If you’re looking for a comprehensive insight into the style and glamour of the 20th century then nothing will satisfy your thirst more than the Horst: Photographer of Style exhibition at the V&A. Running from now until January 4th, this beautifully crafted and somewhat enchanting insight into the world of Horst P. Horst takes you through the life of a gifted shutterbug’s 60 plus years in the industry – a career beginning and ending with Vogue.
Shooting over 90 covers for the elusive fashion bible in his time (many of which are on display here) you’ll be privy not only to Horst’s undeniable eye for fashion but also his keen sense of exploration and imagination in the field. From his surrealist period, cataloguing continued collaborations with both Salvadore Dali and Elsa Schiaparelli, through to the many stars of the screen and stage that stood before his lens – the likes of Joan Crawford and Bette Davis included – it is perhaps his lesser known work that really draws the eye.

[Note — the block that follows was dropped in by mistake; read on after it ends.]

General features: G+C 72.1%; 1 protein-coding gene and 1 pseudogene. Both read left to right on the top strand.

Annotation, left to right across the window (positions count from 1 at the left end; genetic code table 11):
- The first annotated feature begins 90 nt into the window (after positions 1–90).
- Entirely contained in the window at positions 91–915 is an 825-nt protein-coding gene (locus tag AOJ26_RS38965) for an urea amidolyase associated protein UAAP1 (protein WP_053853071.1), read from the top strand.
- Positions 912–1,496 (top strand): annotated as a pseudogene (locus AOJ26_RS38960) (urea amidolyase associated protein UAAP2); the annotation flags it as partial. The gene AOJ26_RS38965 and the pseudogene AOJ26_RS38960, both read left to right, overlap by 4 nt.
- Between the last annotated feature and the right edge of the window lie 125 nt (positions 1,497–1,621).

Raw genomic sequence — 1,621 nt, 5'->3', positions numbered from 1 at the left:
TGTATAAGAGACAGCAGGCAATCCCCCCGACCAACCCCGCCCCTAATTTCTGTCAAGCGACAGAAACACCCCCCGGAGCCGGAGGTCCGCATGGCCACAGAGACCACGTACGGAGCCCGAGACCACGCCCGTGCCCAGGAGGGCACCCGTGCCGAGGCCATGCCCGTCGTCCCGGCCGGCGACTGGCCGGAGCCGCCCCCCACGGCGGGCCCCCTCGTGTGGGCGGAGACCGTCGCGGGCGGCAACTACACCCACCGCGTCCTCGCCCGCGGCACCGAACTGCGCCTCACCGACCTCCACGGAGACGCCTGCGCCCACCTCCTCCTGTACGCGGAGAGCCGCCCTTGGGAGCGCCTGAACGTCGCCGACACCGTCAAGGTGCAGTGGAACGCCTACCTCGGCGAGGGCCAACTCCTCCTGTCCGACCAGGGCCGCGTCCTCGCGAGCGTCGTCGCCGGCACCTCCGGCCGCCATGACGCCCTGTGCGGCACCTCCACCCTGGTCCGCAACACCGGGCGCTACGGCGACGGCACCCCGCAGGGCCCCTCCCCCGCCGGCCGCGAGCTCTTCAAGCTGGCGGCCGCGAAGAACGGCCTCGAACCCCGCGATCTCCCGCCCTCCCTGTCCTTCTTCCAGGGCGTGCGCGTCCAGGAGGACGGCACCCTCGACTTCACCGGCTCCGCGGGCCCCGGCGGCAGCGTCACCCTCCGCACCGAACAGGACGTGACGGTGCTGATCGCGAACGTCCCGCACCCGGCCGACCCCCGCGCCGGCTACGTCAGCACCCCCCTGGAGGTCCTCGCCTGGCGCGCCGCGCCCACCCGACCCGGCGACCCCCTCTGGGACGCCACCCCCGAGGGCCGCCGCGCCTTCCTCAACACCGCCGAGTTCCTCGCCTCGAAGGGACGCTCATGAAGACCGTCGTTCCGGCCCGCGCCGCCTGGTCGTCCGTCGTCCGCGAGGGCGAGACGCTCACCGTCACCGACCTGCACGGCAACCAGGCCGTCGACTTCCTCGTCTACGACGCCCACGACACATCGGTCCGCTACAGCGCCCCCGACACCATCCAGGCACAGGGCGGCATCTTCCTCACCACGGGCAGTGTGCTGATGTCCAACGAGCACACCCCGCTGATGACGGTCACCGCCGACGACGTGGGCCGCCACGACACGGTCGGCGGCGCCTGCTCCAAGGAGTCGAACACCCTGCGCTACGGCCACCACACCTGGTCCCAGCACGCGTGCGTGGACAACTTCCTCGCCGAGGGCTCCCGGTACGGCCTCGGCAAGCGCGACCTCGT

A series of open, vulnerable and achingly honest prints capture his travels throughout the Middle East, including a powerful documentation of the annual migration of the nomad Qashqai clan. A fascinating look into a secret and secluded world. Just across the way, expect detailed studies of Mother Nature’s finest forms – a kaleidoscopic collage of flora, minerals and shells. To finish, hidden around the corner in the final room, is an unexpected gem: Horst’s distinguished look at the male nude – a series of black and white prints all dramatically lit to accentuate the musculature of the male form.
With light being Horst’s most powerful and enigmatic tool, curator Susanna Brown was keen to utilise this medium in a way that would pay tribute to his skilled hand, creating rooms bathed in darkness with spotlights of carefully focused beams. But the advent of colour in the 1930s allows for a shot of pigmented grandeur with a selection of 25 playful, vivid and truly feminine photographs to take in, aptly demonstrating his exceptional skill as a colourist. The beauty of this exhibition is the inclusion of the unexpected. You go for the fashion, but are treated to a whole different side to Horst, a side that was hidden and expressive in a completely unforeseen way. Prepare to be surprised.
Written by Emma Bailey. Images © V&A.